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The Citizen Recommends: Steven Brill at The Free Library

His new book, Tailspin, may be the most important explanation yet of just how we got here

His new book, Tailspin, may be the most important explanation yet of just how we got here

Steven Brill has long been one of the nation’s most thoughtful and provocative thinkers. But he’s also a doer. Brill created American Lawyer magazine, which broke new ground by covering the legal industry like a business, and then launched Court TV. His Brill’s Content magazine held media accountable in the 1990s, when some of us, foolishly it turns out, thought that the national narrative couldn’t get more trivial. His last book, America’s Bitter Pill, remains the best, most maddening descent into the absurdity that is American health care.

Steven Brill

Yet when he steps onto The Free Library stage tomorrow night, he’ll be here to discuss his most important work yet. Indeed, Brill’s latest book, Tailspin: The People and Forces Behind America’s Fifty Year Fall—and Those Fighting to Reverse It just might rival Hillbilly Elegy as the most important book of the Trump era for answering the question that has haunted so many of us as we watch cable news or read the daily headlines: How’d we get here?

Tailspin is the best encapsulation yet of, as Brill writes, the “great unraveling of American exceptionalism” these last 50 years. Early on, he makes a compelling case for just how low we’ve sunk, noting that America suffers through “657 water main breaks a day” and that “a child’s chance of earning more than his or her parents has dropped from 90 percent to 50 percent in the last fifty years. The American middle class, once the inspiration of the world, is no longer the world’s richest.”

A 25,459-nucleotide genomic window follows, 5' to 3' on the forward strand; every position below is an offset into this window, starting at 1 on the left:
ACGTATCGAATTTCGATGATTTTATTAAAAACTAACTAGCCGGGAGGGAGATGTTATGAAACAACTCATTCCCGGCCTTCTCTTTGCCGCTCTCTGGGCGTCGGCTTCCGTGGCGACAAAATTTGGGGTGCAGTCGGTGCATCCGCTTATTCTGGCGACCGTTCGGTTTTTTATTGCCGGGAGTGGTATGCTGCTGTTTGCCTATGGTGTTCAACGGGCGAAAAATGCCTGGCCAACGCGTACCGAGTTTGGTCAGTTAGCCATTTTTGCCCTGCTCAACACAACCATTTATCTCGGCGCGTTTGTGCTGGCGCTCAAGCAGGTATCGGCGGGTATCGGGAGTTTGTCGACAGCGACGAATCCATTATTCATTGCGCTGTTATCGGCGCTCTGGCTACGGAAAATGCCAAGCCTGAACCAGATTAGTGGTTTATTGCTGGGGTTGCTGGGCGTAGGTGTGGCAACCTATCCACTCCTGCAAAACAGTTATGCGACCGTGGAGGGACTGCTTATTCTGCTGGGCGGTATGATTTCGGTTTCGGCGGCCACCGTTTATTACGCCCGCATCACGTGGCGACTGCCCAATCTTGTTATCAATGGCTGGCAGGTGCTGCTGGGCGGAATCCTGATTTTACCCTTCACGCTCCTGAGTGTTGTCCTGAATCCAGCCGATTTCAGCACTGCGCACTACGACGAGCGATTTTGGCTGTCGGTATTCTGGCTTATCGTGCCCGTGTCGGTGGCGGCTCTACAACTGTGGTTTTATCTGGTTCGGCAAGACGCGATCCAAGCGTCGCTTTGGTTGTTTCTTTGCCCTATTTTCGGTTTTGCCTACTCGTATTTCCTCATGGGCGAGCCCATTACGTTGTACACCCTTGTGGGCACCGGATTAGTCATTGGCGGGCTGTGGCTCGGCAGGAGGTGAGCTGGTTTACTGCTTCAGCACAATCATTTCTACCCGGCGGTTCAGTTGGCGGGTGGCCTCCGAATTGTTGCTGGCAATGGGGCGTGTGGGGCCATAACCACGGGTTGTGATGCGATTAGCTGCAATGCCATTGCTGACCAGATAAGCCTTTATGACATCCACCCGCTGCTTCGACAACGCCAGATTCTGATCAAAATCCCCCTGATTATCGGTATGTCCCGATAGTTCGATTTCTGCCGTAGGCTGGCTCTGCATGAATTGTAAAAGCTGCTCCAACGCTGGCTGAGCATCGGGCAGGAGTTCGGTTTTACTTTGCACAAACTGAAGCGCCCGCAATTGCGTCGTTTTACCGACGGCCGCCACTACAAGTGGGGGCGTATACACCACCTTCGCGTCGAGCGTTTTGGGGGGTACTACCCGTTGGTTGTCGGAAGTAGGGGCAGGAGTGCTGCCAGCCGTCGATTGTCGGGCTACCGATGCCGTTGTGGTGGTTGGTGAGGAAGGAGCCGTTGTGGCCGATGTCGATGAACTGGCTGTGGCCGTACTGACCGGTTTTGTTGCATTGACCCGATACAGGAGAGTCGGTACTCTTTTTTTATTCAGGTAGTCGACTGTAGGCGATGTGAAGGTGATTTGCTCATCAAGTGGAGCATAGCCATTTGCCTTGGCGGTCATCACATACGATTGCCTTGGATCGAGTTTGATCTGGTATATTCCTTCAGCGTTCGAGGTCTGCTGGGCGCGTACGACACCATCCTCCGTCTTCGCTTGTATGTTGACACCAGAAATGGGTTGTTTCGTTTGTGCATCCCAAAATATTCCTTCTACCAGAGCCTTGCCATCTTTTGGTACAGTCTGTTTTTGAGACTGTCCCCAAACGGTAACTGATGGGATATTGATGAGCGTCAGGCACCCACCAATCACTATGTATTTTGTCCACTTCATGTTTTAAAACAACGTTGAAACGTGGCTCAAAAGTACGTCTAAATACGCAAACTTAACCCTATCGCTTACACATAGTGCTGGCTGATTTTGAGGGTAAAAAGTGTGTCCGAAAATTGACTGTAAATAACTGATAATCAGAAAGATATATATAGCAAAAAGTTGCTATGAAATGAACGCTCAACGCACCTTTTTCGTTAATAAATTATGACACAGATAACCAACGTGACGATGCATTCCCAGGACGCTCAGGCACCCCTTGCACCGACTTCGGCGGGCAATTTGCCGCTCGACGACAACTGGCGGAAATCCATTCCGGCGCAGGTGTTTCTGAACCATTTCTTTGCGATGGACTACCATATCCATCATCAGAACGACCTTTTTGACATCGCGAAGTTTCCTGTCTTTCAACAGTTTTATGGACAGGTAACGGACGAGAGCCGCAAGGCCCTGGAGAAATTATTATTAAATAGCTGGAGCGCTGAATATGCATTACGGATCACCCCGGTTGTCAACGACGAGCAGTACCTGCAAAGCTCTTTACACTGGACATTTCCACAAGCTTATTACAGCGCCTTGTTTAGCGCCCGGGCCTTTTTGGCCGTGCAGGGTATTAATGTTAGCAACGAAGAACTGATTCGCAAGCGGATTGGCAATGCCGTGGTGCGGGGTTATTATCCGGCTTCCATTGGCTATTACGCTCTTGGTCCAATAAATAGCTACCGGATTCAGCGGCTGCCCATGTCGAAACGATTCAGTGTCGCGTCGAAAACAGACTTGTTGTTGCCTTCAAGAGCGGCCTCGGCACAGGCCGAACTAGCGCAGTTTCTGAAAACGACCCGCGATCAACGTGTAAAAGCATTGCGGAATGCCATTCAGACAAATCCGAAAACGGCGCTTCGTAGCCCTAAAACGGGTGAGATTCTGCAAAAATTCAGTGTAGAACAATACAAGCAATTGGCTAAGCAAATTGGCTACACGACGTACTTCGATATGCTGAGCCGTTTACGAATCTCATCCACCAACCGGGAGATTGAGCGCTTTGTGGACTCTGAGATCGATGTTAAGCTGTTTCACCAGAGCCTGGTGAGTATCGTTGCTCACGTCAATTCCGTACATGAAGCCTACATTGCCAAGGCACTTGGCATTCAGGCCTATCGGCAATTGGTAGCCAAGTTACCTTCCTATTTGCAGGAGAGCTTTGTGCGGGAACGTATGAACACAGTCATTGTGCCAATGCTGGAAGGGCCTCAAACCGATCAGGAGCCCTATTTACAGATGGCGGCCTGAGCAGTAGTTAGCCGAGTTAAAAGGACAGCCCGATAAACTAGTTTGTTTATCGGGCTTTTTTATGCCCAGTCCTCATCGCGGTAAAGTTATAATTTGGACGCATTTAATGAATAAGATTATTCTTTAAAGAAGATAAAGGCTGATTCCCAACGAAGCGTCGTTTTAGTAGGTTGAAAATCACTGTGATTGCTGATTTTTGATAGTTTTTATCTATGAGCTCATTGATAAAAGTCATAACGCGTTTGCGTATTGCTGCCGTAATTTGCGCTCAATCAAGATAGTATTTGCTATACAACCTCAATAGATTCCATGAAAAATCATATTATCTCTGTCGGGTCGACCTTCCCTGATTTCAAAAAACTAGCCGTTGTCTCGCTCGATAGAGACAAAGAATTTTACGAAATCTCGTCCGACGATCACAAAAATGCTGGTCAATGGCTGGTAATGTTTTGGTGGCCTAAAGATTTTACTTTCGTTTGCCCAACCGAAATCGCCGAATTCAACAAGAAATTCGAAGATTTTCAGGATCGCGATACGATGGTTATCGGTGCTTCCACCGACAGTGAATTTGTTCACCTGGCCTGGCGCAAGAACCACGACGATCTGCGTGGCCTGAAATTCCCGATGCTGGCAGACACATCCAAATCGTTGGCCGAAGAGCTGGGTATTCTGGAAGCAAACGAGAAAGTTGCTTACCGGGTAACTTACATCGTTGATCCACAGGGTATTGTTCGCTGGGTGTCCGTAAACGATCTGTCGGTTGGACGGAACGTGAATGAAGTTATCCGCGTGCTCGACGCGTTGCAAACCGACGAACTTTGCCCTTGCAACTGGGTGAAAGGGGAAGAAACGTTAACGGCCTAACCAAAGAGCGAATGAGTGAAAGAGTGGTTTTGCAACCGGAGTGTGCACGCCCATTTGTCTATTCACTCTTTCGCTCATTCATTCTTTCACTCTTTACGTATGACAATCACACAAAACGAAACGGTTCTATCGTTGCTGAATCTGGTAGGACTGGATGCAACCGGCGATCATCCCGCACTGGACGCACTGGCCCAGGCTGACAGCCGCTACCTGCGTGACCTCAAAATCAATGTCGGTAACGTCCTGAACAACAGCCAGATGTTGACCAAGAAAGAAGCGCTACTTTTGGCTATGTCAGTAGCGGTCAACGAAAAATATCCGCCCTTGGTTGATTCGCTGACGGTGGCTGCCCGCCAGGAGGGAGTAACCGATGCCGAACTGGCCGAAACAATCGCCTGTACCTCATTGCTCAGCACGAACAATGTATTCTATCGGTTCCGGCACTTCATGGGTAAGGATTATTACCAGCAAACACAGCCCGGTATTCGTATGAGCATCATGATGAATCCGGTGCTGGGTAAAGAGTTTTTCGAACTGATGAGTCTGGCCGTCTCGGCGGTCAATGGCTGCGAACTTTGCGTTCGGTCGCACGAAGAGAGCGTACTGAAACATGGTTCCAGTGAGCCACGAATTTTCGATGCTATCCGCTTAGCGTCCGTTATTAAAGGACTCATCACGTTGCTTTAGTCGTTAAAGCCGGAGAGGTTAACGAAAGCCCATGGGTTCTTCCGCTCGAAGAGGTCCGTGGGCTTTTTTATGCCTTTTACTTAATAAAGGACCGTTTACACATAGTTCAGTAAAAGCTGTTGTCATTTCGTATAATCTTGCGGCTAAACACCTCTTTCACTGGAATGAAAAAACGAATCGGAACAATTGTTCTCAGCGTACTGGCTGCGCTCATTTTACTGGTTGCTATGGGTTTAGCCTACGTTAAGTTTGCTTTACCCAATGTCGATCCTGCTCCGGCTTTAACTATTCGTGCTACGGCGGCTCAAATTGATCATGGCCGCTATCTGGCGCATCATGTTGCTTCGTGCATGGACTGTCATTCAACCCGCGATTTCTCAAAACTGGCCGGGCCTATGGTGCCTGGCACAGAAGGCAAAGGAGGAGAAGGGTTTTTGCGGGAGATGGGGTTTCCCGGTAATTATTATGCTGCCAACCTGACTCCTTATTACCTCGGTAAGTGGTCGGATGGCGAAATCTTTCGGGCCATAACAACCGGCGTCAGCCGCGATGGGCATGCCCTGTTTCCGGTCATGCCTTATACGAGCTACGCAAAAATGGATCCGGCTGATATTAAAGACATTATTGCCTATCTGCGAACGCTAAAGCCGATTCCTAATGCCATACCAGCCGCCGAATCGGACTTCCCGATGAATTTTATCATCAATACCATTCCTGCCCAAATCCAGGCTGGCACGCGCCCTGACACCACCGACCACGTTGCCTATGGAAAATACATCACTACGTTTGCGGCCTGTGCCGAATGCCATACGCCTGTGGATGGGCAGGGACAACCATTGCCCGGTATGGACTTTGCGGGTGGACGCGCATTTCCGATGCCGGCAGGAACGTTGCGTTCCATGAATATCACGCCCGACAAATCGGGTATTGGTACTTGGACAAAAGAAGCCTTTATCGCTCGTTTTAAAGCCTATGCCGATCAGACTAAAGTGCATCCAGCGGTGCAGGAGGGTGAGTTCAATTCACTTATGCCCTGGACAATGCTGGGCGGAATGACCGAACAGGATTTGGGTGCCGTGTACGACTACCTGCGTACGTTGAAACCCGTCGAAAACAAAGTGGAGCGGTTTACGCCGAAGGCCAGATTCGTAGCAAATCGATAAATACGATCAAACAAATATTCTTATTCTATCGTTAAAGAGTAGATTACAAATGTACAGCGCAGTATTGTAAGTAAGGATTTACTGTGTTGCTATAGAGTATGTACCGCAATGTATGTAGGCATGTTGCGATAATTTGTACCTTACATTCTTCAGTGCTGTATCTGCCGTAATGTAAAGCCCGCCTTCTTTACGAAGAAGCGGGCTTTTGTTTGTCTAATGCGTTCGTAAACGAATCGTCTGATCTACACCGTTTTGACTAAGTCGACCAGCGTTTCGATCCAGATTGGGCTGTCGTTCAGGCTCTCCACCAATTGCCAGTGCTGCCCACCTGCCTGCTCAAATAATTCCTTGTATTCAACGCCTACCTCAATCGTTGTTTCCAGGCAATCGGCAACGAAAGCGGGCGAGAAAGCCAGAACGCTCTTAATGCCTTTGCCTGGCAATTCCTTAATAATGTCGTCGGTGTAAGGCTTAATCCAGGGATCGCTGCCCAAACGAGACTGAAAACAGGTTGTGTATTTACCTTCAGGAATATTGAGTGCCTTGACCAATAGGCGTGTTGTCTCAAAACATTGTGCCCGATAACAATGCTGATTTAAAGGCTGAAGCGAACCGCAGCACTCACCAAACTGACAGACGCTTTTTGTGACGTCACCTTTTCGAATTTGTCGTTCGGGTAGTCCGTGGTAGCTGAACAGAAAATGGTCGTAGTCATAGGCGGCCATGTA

What follows is a dissection of the forces behind the decline. Brill spares no one, including his own Baby Boom generation. He blames “the polarization and paralysis of American democracy” partly on a “protected” class, a “new aristocracy of rich knowledge workers,” who have no need for government—that’s for the “unprotected”—and who created financial instruments and corporate legal defenses that feed greed and further the divide between the haves and have-nots. I caught up with Brill last week and we started our conversation there: On the death of communitarianism, the increasing lack of a sense that we’re all in this together.

There’s always been a balance that has to be struck between Democracy and a capitalistic free market. That balance now is totally out of whack. The protected class doesn’t need government for anything.

LP: Reading Tailspin made me think often of my father, who was a Cold War Democrat, served his country in uniform, and who, on his deathbed four years ago, said, “I don’t know when paying your taxes became political. In my day, it was just something you did because you were part of a community and you owed it to your neighbor.” Does that resonate with you?